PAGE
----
I had a situation occur that has me thinking about the nuanced difference between “permission” and “consent.” Consent, of course, is a complex, complicated concept that roughly comes down to an understanding of limits, boundaries, and activities that people mutually agree to engage in together. Of course it’s more complicated than that, but the focus of this isn’t about defining consent, so I’m going with a rough, blanket idea for now.
But permission feels like something else. Permission- asking permission- feels like a request to do something that is already within the bounds of consent. For example, in a dynamic in which someone must ask before they cum, both parties have already consented to a D/s dynamic in which one person has control over the orgasms of another, but inside of that dynamic, the person must then ask for permission each time they want to get off.
Permission feels like a much more intimate exchange than consent. It feels like power and control. “May I…(do this thing that we have already agreed to within the parameters of consent)” feels like a much different beast than negotiating out consent and limits and boundaries in general (or even within a specific scene). Because you have to have consent to ask permission. It needs to be within the parameters of the dynamic or scene to introduce the idea of asking permission.
So what does any of this have to do with fearplay? It occurs to me that I’m sometimes lackluster in tackling the things I am afraid of because I genuinely like the feeling of being afraid. A part of me doesn’t want it to get easier to ask for what I want because a part of the thrill is the churning feeling of humiliation and shame and terror.
In thinking about this, though, I realized that, while I may have someone’s consent to play with my own internal sense of fear, I may or may not have their permission to. Which is to say, sometimes, it’s ok that I’m scared of something and want to explore that sense of fear, but sometimes, that might not be ok. Because allowing myself to sink into fear automatically creates the same kinds of power dynamics as asking permission to come, for example. And maybe the person I’m with isn’t in a place to want to have that kind of control or power.
So I’m trying to figure out how to renegotiate my relationship with fearplay because it needs to be something that I actively choose to engage with, rather than a default place I go to. Because I like being afraid. I like the threats, the insinuations, the shaking terror and pushing through it. And I like giving up control (hi there, control freak talking. Losing control is terrifying. See: fearplay). I like the commands to do something because someone asked me to. I like the pleasure of the humiliation of trying to take a picture of whatever thing I was instructed to do. The anxiety that maybe I’m not doing it right. The ways it feels like reciprocated and mutual desire (you want me, and you show me you want me by directing me to do a thing that I do solely because you asked me to).
(This is also one of those theoretical desire things, since I don’t think I’ve actually had a relationship in which this has been a thing that has actually happened. So there’s that, too.)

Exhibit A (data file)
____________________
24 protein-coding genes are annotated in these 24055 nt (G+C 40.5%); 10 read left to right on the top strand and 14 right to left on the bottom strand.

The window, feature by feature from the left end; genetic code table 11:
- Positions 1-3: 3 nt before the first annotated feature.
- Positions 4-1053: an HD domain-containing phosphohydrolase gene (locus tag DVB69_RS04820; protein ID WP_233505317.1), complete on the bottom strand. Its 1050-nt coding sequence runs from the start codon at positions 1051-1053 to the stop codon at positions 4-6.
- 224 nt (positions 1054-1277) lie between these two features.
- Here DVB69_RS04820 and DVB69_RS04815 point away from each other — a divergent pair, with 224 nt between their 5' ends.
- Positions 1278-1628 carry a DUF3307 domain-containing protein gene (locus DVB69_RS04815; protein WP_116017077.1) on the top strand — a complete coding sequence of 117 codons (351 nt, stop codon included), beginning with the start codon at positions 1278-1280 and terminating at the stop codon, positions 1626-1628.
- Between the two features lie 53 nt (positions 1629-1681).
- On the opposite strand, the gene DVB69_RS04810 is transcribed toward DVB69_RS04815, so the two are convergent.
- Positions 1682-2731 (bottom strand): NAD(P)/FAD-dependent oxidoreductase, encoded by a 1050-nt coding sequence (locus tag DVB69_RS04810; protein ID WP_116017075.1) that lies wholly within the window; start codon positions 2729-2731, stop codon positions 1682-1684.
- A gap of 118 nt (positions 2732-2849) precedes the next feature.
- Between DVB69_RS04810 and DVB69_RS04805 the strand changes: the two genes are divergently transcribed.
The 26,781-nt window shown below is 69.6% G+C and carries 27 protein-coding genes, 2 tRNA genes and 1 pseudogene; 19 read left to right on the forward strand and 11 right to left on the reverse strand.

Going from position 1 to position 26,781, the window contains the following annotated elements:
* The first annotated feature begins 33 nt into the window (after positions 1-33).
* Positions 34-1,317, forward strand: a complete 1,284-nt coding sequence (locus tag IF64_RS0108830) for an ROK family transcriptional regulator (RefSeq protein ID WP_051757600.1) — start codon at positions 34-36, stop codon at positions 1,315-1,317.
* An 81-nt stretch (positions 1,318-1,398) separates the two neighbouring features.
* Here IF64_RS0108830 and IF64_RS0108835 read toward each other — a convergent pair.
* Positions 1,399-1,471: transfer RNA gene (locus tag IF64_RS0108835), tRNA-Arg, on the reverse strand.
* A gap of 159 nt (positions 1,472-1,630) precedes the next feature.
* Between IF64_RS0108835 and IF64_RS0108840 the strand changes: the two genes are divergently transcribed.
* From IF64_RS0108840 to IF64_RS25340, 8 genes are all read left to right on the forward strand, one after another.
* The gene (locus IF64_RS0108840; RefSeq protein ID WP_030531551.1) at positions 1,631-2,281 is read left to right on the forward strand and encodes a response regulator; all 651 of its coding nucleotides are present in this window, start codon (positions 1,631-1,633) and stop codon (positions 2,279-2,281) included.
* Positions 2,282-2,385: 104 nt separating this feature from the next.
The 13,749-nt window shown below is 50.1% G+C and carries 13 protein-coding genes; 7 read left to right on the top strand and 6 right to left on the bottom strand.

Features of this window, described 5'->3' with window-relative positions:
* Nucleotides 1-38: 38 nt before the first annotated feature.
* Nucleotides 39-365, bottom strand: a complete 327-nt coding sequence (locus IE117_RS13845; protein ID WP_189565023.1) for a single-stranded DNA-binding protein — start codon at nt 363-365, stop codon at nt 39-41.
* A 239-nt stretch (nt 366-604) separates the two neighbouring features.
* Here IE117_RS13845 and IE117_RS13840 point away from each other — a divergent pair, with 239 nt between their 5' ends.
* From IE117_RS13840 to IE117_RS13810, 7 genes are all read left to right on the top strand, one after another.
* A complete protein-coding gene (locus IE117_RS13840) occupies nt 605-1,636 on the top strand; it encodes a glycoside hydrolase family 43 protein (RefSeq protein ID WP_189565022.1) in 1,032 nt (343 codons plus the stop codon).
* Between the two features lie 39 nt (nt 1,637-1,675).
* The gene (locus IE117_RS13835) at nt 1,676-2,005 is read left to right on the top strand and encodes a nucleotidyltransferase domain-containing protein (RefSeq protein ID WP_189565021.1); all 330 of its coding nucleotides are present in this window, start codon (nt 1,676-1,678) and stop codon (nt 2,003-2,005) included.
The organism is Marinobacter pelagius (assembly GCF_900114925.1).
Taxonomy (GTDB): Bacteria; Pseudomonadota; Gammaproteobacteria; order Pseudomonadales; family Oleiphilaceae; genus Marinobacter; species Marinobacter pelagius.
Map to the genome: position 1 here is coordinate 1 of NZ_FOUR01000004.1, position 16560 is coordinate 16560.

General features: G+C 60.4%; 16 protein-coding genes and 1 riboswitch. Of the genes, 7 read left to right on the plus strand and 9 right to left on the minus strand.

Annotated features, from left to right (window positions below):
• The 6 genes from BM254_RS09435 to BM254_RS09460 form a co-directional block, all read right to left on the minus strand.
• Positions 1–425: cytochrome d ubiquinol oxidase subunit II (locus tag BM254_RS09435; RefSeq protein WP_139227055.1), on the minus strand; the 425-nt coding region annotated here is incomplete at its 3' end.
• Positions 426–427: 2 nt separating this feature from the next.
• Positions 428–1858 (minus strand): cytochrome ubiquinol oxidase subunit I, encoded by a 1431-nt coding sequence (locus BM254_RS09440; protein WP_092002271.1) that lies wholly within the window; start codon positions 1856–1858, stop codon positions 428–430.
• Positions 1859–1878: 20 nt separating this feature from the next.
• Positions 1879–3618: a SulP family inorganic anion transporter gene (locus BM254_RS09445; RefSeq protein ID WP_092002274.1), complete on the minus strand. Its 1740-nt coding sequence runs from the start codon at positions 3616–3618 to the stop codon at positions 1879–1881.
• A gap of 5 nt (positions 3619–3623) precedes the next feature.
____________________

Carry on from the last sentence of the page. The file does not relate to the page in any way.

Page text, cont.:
Also, I like using people as fucktoys and watching them struggle in rope. I like cathartic impact and the struggle of good rough body play and the way a good knife feels in my hand when it’s moving across someone else’s skin. I like the idea of telling someone to do something, just for me, just because I asked them to. I like the idea of turning someone on at inconvenient moments, like during meetings at work or while we’re out to dinner. I’m a switch. I want to give up control, but only sometimes. I want to sink into fear, but only sometimes. I want to be told what to do, but only sometimes. And when I’ve created this link in my head between arousal and fear, it becomes the easy place to default to, and I dislike the one-sidedness of that.
Because when I want to top, and wanting is connected with fear, and fearplay is a place I like to go, things get tricky. My instincts are versatile; my reactions aren’t always. I need to get a little better at swallowing fear (or not letting my head get into a place) so that I can play with fear when I- or we- choose to, and not as a default brain setting.
All of this being said, I also need to think about how I negotiate fearplay a little better. It’s all well and good for something to cause a fear response and to choose to play around with that internally, but if I don’t communicate that to the other person, then it feels a little unreasonable for me to expect them to know/understand/care for me in that state (unless that’s an ongoing, set dynamic, which I have exactly zero of). So it feels like two separate questions: do I have your consent to play around with fear in my head (in general, with the understanding that you may or may not know that’s happening and I don’t expect any care around it unless it’s discussed beforehand), and do I have your permission to play around with fear (in this moment, or this scene, right now, are you ok with that level of control and power)?
The distinction feels small, but I think it matters. Because the things that scare me are specific and a little strange and easier to trigger than you might think. And I want to find more ways of playing with fear and control and power responsibly. Because I want to find ways to create space for permission within the consent models I work with. Because I like giving up control, but only in spaces where someone else wants to pick it up.